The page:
I picked up Lost Voices for two reasons: the first was that I have never read a novel about mermaids, and the second was that plot actually interested me. I mean, a pack of mermaids murdering people at sea? Sounds dark. And the first forty pages of the book were great. Luce seemed like a nice girl and was one that I could sympathize with, even though I’ve never been in her position before. But after she turned into a mermaid, I felt like the novel lost its steam. Not only were action sequences sort of choppy, but Luce became a…dare I say it? A…a…Mary Sue.
Now, all these details would be fine and dandy, except that Luce handles them a lot like a pancake; that’s to say, she does a lot of flipping. Honestly, I could never tell if she was happy to be a mermaid or not. In one paragraph, she’s thrilled to have the freedom to swim with baby seals and to have the power to lure boats of people to their death. I found this insanely disturbing because, oh, I dunno, I guess I would have figured that a girl in her position would have more sympathy for an entire boat of people that she accidently murdered. But in the next paragraph (literally), she’d brood over the fact that she becomes excited by the thought of killing people even though she wants to do it again and won’t fight it when the urge comes on. These conflicting emotions prevented me from really getting a lock on who she was after her transformation, at least up until the very end. And even though I understand that some characters need to work out their emotional ambiguity as part of the plot, I just didn’t believe that Luce knew she was conflicted when I was sensing her inner conflict.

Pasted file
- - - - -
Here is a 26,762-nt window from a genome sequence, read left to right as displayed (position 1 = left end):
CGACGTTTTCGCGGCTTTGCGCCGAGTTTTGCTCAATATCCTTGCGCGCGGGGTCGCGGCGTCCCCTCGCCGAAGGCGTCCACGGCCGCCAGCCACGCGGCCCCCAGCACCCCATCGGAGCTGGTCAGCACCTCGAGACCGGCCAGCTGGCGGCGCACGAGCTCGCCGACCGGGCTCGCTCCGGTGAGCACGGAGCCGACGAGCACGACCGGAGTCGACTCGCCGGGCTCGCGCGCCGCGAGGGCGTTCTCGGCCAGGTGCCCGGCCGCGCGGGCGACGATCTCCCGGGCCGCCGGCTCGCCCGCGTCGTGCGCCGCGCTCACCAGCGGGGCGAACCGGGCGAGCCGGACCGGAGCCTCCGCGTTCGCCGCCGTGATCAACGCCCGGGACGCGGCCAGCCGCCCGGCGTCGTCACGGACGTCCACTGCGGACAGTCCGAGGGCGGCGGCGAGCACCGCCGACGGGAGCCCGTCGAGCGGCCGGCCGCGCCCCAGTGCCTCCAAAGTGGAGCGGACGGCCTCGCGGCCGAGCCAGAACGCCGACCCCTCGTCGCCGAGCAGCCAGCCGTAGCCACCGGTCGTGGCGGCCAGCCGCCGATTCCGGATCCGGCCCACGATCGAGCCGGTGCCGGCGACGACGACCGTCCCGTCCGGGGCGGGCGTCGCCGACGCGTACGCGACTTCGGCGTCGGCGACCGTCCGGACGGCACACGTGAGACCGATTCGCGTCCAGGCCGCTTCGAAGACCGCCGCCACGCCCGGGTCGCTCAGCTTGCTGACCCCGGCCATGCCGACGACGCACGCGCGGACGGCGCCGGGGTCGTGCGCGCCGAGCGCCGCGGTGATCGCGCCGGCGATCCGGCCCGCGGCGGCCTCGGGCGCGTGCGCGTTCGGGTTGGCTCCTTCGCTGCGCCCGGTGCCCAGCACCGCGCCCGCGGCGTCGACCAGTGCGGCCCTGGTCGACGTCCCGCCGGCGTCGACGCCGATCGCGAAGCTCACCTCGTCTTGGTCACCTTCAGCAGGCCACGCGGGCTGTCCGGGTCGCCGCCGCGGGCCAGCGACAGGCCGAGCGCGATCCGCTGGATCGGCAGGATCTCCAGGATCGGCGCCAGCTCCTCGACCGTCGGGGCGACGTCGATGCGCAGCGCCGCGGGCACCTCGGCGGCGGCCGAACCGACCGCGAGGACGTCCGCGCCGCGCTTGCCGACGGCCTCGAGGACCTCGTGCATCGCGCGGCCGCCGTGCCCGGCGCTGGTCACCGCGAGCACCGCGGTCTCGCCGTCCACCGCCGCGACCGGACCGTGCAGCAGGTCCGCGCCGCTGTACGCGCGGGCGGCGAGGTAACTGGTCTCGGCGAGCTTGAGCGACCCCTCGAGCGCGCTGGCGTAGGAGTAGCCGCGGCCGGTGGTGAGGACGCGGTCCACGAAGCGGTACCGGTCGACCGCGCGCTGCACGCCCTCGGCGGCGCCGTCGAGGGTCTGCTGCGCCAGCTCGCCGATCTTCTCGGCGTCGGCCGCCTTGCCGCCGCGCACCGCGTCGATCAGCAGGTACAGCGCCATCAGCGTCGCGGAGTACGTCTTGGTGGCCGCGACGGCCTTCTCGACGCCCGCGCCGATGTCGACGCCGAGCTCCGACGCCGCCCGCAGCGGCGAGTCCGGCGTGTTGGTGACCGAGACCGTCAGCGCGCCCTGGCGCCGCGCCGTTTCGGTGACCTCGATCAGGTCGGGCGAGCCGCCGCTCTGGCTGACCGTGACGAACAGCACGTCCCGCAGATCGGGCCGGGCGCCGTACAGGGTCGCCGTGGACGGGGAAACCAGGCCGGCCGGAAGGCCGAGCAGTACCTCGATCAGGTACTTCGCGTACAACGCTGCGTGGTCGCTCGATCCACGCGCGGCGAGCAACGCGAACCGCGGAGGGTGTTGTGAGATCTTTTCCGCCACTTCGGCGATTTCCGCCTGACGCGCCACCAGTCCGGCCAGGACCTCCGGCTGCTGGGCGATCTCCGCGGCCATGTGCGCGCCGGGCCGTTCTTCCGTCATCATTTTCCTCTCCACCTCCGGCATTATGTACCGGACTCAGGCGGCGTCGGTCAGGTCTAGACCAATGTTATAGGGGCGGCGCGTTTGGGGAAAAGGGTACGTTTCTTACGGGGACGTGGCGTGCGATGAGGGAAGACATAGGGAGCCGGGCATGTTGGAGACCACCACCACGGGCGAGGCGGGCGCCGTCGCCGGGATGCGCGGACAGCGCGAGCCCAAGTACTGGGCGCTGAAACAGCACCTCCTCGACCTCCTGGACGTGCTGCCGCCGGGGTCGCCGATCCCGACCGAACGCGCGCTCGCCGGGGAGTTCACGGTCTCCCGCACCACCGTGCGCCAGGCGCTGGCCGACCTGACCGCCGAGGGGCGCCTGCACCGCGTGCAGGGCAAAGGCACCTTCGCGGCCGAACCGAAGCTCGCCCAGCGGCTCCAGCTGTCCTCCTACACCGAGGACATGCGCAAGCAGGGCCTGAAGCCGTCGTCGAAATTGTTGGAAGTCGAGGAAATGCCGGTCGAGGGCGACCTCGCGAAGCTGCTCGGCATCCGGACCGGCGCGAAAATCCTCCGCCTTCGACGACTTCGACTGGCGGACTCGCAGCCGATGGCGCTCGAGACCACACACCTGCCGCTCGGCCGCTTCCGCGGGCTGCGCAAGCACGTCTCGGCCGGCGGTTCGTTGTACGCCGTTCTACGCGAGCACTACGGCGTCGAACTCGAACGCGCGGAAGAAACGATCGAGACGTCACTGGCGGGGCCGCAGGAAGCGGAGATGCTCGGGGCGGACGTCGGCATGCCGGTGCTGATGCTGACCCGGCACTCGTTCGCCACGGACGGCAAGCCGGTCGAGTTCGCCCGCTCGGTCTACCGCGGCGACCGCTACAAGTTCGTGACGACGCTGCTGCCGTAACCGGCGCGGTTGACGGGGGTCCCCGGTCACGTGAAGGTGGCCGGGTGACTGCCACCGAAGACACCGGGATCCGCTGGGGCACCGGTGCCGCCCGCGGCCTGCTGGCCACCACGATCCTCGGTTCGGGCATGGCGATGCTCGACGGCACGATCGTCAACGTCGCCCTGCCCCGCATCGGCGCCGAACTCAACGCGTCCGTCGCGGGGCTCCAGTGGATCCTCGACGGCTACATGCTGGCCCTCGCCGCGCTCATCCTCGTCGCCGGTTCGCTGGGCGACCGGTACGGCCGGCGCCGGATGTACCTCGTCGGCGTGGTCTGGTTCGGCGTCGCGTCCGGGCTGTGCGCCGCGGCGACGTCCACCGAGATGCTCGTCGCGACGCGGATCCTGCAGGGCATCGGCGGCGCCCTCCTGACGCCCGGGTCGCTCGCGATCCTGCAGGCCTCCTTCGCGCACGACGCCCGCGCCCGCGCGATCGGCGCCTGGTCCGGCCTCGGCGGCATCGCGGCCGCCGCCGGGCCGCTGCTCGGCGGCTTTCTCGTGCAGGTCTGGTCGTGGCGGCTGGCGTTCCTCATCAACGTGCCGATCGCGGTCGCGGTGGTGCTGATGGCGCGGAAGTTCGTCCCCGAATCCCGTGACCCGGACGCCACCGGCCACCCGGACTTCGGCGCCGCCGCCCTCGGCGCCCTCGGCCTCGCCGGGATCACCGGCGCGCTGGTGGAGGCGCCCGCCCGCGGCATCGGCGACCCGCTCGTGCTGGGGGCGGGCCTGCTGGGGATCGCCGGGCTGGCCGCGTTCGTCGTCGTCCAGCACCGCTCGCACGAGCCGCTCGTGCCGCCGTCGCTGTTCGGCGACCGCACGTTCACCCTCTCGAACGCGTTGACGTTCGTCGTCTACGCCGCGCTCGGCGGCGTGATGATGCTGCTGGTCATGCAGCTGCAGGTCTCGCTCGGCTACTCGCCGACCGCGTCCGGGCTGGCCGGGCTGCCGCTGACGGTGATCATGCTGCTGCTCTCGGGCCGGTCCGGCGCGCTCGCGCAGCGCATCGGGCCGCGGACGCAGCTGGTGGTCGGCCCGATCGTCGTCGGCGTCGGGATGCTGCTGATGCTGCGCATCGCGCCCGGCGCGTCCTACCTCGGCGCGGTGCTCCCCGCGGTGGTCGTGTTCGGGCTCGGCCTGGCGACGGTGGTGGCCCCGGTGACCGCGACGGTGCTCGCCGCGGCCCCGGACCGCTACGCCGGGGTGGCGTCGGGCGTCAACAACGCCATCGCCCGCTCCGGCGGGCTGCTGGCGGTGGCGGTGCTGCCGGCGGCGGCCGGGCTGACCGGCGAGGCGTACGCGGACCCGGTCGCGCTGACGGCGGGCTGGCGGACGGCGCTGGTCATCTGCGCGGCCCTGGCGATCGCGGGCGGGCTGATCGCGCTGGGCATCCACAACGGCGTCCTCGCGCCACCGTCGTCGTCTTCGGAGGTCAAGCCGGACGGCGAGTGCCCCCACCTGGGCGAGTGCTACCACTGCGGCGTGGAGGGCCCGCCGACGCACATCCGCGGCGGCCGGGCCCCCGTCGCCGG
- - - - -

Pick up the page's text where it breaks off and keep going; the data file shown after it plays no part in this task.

Aside from the mixed messages Luce was sending throughout the story, there were elements of the plot that were quite disturbing. The mermaid lore is never really explained, except that young girls turn into mermaids as the result of abuse from other people in their lives. Serious topics when you consider them, except that the ideas are not fully explored in Lost Voices, just skimmed over in casual conversation never to be addressed again. Overall, these topics seemed out of place and sort of inappropriate, especially since the characters didn’t strike me as a group of girls that I should care about since most of them enjoyed their dark power and wanted to abuse it.
Would I recommend this book to others? To be honest, no. While the idea has potential, and the writing in certain places is quite poetic, the characters are not fleshed out enough to send a solid message to the reader. Even though a sequel is scheduled to come out next year, I don’t think it’s one that I’ll pick up, unless I hear very, very good things about it.